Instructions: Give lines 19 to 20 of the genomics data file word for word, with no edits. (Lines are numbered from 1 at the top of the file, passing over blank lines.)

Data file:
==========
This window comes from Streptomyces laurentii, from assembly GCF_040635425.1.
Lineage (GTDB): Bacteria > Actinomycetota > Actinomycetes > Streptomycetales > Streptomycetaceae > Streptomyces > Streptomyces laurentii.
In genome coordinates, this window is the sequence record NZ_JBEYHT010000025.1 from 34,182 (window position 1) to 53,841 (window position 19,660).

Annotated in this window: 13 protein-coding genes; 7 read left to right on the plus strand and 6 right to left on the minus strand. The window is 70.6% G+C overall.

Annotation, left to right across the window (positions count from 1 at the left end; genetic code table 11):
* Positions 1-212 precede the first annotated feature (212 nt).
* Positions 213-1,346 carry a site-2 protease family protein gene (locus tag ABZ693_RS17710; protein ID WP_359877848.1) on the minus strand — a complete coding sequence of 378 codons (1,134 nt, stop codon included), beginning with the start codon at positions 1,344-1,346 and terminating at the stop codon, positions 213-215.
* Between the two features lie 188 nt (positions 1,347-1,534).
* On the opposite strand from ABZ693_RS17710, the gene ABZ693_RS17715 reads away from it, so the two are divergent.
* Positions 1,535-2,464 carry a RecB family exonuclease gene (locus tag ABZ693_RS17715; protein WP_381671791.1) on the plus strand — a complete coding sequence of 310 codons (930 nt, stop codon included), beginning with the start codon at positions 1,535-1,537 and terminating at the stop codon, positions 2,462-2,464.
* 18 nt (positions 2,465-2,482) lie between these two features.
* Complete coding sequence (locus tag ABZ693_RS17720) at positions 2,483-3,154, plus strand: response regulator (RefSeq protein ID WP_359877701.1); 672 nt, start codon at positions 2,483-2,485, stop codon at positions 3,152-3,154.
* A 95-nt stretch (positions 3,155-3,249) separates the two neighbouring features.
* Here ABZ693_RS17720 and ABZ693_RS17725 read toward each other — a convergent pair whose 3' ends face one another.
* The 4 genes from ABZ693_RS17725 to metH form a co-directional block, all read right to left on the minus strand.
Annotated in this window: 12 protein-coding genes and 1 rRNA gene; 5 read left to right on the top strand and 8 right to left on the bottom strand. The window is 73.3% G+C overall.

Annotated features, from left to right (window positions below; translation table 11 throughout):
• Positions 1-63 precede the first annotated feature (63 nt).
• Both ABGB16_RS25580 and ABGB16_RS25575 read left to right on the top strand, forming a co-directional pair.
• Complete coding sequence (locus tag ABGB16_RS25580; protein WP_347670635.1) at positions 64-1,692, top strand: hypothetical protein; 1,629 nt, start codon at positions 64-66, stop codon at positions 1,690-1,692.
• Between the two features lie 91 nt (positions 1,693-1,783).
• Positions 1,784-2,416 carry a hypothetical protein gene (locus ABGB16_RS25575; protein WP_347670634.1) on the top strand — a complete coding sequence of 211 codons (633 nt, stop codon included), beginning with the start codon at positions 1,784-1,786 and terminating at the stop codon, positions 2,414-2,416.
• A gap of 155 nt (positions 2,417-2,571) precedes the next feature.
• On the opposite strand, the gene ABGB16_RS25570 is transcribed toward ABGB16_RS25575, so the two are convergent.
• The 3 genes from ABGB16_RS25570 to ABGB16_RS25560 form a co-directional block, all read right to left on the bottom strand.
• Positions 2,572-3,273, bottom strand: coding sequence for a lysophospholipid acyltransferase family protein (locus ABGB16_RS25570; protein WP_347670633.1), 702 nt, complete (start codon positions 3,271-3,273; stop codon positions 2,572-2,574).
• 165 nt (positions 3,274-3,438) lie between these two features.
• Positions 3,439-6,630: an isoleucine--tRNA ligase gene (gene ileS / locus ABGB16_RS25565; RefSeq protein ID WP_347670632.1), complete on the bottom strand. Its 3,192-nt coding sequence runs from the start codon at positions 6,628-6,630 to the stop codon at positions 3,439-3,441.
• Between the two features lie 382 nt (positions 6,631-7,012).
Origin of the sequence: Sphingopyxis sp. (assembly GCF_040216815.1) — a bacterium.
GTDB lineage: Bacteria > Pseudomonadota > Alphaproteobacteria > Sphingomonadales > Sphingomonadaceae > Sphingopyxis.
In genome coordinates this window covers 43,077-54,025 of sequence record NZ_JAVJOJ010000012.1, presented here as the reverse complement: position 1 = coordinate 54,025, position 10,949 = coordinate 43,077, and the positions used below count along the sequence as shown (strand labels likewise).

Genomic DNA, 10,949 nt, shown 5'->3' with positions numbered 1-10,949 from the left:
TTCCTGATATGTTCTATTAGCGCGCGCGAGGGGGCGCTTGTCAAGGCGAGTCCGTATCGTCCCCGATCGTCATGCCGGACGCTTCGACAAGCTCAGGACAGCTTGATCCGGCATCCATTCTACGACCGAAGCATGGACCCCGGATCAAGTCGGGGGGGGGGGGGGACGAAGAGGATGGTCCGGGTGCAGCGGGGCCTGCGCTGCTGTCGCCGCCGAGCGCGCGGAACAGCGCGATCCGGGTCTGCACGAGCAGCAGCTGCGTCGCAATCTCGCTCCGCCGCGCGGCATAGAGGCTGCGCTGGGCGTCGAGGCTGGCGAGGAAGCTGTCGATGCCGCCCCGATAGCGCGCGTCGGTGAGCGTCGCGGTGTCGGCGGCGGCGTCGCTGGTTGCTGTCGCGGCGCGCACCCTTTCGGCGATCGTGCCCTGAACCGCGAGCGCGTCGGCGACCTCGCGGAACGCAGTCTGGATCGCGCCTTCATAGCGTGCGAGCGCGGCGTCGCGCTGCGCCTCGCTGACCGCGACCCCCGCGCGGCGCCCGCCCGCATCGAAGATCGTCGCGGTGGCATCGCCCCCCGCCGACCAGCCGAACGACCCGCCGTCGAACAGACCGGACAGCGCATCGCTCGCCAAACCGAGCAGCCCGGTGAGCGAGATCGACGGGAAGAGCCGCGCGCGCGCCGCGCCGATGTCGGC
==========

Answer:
• Both ABGB16_RS25580 and ABGB16_RS25575 read left to right on the top strand, forming a co-directional pair.
• Complete coding sequence (locus tag ABGB16_RS25580; protein WP_347670635.1) at positions 64-1,692, top strand: hypothetical protein; 1,629 nt, start codon at positions 64-66, stop codon at positions 1,690-1,692.